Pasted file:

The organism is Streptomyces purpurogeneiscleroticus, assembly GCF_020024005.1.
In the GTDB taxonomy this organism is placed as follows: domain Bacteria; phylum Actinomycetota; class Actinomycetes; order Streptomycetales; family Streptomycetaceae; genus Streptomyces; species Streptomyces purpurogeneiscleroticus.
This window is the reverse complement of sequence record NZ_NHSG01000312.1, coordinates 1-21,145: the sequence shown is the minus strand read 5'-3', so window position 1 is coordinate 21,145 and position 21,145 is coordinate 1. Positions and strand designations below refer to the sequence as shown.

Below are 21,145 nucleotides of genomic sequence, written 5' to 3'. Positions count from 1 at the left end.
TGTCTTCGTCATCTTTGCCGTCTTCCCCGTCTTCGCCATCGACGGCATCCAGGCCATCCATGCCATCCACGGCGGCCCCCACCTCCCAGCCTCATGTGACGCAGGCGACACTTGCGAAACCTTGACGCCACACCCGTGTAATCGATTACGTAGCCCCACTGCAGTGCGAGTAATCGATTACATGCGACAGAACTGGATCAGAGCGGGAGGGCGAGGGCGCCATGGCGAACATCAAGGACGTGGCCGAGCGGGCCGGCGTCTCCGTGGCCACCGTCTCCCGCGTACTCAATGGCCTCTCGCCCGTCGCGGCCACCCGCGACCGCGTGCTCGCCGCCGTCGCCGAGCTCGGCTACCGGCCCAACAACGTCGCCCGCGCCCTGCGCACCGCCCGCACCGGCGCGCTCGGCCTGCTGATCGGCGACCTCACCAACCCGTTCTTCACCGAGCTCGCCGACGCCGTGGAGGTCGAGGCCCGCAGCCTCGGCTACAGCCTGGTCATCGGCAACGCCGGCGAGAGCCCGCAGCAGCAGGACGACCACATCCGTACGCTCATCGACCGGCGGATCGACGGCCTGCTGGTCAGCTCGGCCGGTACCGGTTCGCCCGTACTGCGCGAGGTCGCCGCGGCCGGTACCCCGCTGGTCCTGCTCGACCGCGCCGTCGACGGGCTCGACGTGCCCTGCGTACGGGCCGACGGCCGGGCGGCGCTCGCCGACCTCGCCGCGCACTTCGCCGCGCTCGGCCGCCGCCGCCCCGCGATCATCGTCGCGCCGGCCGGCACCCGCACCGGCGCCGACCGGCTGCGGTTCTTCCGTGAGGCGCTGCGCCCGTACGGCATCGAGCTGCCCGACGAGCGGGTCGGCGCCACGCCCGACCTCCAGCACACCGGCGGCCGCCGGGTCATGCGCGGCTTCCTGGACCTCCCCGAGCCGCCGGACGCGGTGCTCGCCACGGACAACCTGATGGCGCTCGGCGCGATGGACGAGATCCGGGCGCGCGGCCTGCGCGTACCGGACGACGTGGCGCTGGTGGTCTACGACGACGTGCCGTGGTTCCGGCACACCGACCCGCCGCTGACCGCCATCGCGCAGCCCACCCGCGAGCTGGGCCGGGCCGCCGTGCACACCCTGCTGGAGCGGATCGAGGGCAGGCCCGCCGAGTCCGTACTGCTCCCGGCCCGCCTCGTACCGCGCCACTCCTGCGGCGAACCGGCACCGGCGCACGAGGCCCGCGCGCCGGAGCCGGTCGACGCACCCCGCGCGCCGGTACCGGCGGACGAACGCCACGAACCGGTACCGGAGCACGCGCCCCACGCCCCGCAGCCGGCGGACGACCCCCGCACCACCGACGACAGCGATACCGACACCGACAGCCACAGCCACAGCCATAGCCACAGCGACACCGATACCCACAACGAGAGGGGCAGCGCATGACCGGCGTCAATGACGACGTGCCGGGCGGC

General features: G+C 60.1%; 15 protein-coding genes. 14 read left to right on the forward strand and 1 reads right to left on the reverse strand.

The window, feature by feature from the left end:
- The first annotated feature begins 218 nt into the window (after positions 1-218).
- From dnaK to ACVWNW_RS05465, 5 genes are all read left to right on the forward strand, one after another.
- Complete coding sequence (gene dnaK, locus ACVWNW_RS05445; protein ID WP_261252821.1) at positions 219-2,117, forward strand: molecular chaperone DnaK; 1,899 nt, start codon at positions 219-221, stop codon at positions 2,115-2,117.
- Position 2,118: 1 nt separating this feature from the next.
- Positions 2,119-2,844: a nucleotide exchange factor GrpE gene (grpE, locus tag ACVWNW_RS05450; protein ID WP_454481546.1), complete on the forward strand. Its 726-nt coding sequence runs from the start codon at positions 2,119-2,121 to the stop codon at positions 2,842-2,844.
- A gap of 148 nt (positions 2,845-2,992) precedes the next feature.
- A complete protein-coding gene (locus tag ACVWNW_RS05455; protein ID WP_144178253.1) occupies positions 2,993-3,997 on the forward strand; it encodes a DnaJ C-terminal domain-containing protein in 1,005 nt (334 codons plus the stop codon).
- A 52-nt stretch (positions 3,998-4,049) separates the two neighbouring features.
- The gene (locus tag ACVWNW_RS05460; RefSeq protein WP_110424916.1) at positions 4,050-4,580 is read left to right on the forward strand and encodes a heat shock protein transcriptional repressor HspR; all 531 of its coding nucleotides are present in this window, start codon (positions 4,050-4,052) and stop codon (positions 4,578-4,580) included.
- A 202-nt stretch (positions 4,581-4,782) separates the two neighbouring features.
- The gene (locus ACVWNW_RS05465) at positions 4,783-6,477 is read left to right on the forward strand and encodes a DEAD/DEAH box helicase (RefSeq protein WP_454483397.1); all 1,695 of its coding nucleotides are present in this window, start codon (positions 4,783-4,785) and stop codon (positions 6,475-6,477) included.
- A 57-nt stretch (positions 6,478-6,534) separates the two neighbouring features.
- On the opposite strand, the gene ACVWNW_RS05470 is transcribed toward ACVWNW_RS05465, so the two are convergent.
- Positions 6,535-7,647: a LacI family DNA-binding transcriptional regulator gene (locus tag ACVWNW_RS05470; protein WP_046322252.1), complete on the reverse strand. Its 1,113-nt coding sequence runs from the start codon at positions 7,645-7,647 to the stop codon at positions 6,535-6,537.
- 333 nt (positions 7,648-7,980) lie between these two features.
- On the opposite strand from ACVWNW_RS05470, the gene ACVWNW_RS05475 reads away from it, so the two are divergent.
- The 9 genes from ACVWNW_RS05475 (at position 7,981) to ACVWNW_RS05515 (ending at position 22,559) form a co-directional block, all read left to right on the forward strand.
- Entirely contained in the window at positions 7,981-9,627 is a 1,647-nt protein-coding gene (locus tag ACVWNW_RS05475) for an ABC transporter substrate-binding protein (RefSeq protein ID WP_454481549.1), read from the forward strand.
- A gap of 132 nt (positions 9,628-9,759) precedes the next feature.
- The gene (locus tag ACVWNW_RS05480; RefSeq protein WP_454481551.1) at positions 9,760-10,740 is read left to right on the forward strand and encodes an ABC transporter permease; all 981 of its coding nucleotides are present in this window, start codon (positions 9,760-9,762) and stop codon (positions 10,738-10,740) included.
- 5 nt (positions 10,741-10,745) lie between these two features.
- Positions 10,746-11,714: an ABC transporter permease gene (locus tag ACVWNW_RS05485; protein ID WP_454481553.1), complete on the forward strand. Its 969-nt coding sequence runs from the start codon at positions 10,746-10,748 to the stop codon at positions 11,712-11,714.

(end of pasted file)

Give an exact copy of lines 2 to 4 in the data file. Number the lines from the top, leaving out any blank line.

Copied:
In the GTDB taxonomy this organism is placed as follows: domain Bacteria; phylum Actinomycetota; class Actinomycetes; order Streptomycetales; family Streptomycetaceae; genus Streptomyces; species Streptomyces purpurogeneiscleroticus.
This window is the reverse complement of sequence record NZ_NHSG01000312.1, coordinates 1-21,145: the sequence shown is the minus strand read 5'-3', so window position 1 is coordinate 21,145 and position 21,145 is coordinate 1. Positions and strand designations below refer to the sequence as shown.

Below are 21,145 nucleotides of genomic sequence, written 5' to 3'. Positions count from 1 at the left end.